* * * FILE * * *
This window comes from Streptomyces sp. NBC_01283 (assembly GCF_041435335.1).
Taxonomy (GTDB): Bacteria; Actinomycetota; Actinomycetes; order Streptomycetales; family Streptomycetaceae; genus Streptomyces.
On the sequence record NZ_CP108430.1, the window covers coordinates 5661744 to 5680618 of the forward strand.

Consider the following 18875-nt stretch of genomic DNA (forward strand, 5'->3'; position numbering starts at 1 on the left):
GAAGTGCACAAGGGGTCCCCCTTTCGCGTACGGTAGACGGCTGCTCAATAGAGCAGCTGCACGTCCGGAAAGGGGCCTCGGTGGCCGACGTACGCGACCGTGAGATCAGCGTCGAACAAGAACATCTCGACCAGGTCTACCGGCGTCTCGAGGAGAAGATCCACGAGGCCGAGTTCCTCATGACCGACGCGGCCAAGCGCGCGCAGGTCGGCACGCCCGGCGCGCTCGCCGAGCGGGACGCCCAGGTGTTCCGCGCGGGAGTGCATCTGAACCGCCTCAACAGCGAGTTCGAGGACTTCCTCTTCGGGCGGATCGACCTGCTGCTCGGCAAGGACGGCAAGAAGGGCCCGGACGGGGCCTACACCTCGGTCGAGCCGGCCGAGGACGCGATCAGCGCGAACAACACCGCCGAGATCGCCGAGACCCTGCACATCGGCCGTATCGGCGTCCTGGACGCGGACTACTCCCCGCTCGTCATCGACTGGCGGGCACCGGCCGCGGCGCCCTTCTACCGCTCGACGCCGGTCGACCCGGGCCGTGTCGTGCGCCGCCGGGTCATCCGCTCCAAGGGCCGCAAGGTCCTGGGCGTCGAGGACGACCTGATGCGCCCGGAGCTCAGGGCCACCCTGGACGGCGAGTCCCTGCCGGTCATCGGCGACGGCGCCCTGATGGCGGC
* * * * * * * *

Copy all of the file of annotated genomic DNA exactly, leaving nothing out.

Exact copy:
This window comes from Streptomyces sp. NBC_01283 (assembly GCF_041435335.1).
Taxonomy (GTDB): Bacteria; Actinomycetota; Actinomycetes; order Streptomycetales; family Streptomycetaceae; genus Streptomyces.
On the sequence record NZ_CP108430.1, the window covers coordinates 5661744 to 5680618 of the forward strand.

Consider the following 18875-nt stretch of genomic DNA (forward strand, 5'->3'; position numbering starts at 1 on the left):
GAAGTGCACAAGGGGTCCCCCTTTCGCGTACGGTAGACGGCTGCTCAATAGAGCAGCTGCACGTCCGGAAAGGGGCCTCGGTGGCCGACGTACGCGACCGTGAGATCAGCGTCGAACAAGAACATCTCGACCAGGTCTACCGGCGTCTCGAGGAGAAGATCCACGAGGCCGAGTTCCTCATGACCGACGCGGCCAAGCGCGCGCAGGTCGGCACGCCCGGCGCGCTCGCCGAGCGGGACGCCCAGGTGTTCCGCGCGGGAGTGCATCTGAACCGCCTCAACAGCGAGTTCGAGGACTTCCTCTTCGGGCGGATCGACCTGCTGCTCGGCAAGGACGGCAAGAAGGGCCCGGACGGGGCCTACACCTCGGTCGAGCCGGCCGAGGACGCGATCAGCGCGAACAACACCGCCGAGATCGCCGAGACCCTGCACATCGGCCGTATCGGCGTCCTGGACGCGGACTACTCCCCGCTCGTCATCGACTGGCGGGCACCGGCCGCGGCGCCCTTCTACCGCTCGACGCCGGTCGACCCGGGCCGTGTCGTGCGCCGCCGGGTCATCCGCTCCAAGGGCCGCAAGGTCCTGGGCGTCGAGGACGACCTGATGCGCCCGGAGCTCAGGGCCACCCTGGACGGCGAGTCCCTGCCGGTCATCGGCGACGGCGCCCTGATGGCGGC